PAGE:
The United Front Work Department in Action Abroad: A Profile of The Council for the Promotion of the Peaceful Reunification of China

Publication: China Brief Volume: 18 Issue: 2

Participants in an annual conference organized by the Washington, D.C.-based National Association for China’s Peaceful Reunification (the leading U.S. chapter of the CPPRC) pose for a group photo on January 25, 2018. (Source: NACPU website).

Throughout 2017, Australia and New Zealand were roiled by controversies surrounding alleged attempts by pro-Beijing lobbying groups to influence government policies. In Australia, one of the foremost figures at the center of these controversies has been Huang Xiangmo. Huang, who first became wealthy as a property developer in the southern Chinese city of Shenzhen, built a Sydney-based real estate empire after immigrating to Australia in 2011. Investigations by Australian reporters have revealed that Huang became a major donor in Australian politics, donating nearly $2.7 million Australian dollars between 2012 and 2016  to both the Liberal and Labor Parties (Sydney Morning Herald, 2017). Huang’s role as a donor became particularly controversial after it was revealed that, in 2016, he had attempted to use a large promised donation to the Australian Labor Party to influence that party’s position regarding PRC territorial claims in the South China Sea (ABC, November 29, 2017).

In addition to his roles as a successful businessman and an influential donor behind the scenes of Australian politics, from 2014 through 2017 Mr. Huang was also the president of the Australian national branch of the Council for the Promotion of the Peaceful Reunification of China (CPPRC). Aside from Mr. Huang’s  lobbying efforts of, the CPPRC has remained active in cultivating Australian politicians and public opinion in other ways, such as its October 2017 sponsorship of an event in the Tasmanian Parliament intended to promote PRC-Taiwan unification (ABC, December 4, 2017). In statements to the Australian media, Mr. Huang has described his group as “an autonomous, non-government organization” that represents the ethnic Chinese community, and denied that it maintained ties to the Chinese Communist Party (Sydney Morning Herald, 2017). The group’s website echoes this message, describing itself as a “non-government, non-profit, community-based organization” with a mission to “foster and facilitate peaceful dialogue… for the peaceful reunification of China” (Australian CPPRC Website).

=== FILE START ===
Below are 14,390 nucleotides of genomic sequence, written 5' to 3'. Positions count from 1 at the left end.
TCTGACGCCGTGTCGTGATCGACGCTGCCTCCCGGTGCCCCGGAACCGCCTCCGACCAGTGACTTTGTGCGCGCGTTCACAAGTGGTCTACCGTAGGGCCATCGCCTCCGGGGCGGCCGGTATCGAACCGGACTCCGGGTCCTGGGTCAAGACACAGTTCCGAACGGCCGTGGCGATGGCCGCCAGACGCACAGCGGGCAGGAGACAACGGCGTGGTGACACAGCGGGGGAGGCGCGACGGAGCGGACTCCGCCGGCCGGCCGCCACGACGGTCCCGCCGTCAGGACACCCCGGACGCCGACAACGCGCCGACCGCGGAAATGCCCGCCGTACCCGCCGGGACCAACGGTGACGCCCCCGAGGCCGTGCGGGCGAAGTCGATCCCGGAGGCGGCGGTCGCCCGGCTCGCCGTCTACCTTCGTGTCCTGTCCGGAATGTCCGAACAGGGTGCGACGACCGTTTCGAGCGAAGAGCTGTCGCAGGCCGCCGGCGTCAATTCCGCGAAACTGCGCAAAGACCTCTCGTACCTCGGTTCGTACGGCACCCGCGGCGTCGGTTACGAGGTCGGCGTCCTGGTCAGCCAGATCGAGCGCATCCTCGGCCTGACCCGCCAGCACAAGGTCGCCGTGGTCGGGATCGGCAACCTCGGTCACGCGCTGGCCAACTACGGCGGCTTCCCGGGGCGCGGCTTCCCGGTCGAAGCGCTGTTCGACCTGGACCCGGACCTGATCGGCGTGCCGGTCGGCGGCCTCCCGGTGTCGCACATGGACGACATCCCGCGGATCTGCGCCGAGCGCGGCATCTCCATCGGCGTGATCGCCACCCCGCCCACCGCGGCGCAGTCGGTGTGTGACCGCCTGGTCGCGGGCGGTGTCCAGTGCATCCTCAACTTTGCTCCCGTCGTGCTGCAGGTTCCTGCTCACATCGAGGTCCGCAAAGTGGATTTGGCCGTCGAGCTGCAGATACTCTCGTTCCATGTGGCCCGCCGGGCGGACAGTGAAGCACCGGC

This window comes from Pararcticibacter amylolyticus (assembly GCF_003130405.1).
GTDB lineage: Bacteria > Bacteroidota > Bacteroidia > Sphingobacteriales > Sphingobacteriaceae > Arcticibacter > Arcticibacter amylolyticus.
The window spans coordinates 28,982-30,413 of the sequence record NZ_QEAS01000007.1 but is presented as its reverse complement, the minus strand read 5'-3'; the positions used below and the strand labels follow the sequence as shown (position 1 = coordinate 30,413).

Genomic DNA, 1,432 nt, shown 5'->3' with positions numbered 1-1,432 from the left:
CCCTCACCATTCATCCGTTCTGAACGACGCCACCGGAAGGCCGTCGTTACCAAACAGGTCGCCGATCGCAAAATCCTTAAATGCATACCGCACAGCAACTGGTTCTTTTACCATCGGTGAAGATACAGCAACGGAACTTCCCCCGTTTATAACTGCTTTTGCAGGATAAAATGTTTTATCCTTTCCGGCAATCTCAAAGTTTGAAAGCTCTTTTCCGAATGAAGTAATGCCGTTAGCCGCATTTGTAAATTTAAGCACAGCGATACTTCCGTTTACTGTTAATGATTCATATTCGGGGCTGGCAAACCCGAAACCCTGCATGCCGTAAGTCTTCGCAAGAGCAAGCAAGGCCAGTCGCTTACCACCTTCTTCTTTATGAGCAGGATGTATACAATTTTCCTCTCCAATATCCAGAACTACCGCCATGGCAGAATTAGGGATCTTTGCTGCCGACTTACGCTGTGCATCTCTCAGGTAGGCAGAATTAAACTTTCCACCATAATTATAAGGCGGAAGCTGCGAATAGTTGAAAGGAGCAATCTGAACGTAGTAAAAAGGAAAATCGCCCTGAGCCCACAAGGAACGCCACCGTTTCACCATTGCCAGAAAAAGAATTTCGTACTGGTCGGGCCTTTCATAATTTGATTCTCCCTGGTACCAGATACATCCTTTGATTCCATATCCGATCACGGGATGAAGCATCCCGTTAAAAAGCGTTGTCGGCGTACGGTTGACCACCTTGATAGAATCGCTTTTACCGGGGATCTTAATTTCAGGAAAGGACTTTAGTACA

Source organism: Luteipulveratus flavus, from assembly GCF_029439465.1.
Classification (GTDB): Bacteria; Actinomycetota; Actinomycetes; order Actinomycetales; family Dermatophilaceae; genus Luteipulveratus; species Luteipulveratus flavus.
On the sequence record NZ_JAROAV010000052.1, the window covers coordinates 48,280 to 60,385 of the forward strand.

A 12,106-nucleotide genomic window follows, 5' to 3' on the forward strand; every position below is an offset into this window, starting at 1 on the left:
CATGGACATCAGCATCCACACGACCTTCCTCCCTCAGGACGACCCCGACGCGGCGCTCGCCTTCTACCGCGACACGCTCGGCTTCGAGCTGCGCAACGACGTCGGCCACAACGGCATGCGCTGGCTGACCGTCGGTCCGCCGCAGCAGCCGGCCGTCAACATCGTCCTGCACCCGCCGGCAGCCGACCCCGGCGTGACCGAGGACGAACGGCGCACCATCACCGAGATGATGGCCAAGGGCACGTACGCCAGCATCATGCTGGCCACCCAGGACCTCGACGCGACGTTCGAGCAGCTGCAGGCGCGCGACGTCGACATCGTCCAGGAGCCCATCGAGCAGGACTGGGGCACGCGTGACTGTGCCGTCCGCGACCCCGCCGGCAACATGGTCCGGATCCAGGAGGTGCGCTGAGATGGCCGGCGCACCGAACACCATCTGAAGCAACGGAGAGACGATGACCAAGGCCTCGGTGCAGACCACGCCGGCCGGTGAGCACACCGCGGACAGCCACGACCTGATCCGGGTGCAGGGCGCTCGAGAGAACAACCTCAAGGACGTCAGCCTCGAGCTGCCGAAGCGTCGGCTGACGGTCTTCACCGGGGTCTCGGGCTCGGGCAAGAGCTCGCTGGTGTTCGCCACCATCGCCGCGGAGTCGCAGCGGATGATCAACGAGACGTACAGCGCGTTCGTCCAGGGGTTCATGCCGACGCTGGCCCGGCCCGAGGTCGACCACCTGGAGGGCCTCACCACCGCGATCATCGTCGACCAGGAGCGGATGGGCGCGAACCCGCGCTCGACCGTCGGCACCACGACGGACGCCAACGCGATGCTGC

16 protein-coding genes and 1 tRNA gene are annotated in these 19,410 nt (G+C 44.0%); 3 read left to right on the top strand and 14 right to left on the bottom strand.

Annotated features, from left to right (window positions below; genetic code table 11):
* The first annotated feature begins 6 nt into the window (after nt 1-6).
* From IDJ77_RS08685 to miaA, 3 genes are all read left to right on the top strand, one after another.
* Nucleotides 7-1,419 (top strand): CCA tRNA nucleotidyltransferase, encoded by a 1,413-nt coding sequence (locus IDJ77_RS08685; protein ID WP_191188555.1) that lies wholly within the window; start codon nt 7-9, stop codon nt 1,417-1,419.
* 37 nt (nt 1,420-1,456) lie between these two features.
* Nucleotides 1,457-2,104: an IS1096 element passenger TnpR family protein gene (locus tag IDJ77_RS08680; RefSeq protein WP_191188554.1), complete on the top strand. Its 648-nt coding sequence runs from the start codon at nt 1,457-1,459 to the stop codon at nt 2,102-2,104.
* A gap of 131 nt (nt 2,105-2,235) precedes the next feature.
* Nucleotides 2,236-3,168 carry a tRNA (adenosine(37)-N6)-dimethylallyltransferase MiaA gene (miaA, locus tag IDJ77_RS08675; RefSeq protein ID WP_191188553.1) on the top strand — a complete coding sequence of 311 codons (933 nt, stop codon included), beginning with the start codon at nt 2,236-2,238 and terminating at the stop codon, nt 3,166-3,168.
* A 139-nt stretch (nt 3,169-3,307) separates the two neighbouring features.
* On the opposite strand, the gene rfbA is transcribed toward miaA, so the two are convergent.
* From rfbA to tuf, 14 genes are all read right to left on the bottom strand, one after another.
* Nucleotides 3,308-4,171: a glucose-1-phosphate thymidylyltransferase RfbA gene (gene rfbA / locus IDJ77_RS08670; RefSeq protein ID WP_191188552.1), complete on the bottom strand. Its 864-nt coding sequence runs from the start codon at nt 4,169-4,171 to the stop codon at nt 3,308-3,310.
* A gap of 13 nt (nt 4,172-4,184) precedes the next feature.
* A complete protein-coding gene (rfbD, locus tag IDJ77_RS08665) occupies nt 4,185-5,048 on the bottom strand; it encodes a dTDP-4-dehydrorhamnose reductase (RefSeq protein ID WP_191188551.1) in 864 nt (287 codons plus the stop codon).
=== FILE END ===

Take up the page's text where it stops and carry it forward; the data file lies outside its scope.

The Activities of the CPPRC Abroad

Although the CPPRC has gathered greatest recent attention in Australia, chapters of the organization exist throughout the world, in countries as wide-ranging as the Philippines and Namibia (Qingnian Wang, May 1, 2017; People’s Daily Online, November 29, 2004). The group has emerged in recent years at the forefront of groups representing, or claiming to represent, ethnic Chinese communities abroad; and has also become one of the PRC’s primary institutions for organizing and mobilizing the international Chinese diaspora in support of PRC policies. The organization maintains numerous branches in the United States, including chapters in New York, San Francisco, and other major cities. The national headquarters branch in the United States is the National Association for China’s Peaceful Unification (NACPU), located in Washington, D.C. [1]

In official statements, the CPPRC takes great pains to present itself as a private organization, sharing commonalities with non-governmental organizations (NGOs) created in other countries to pursue civic-oriented causes such as environmental activism, political mobilization, and humanitarian relief. The organization also takes pains both within China and without to present itself as one that represents broad sections of Chinese society outside of the Communist Party, stressing that it involves “people from various democratic parties as well as non-party affiliated people,” and that it is a “national organization formed of volunteer members from all walks of life, with an independent legal status” (China Council for the Promotion of Peaceful Reunification, April 23, 2008).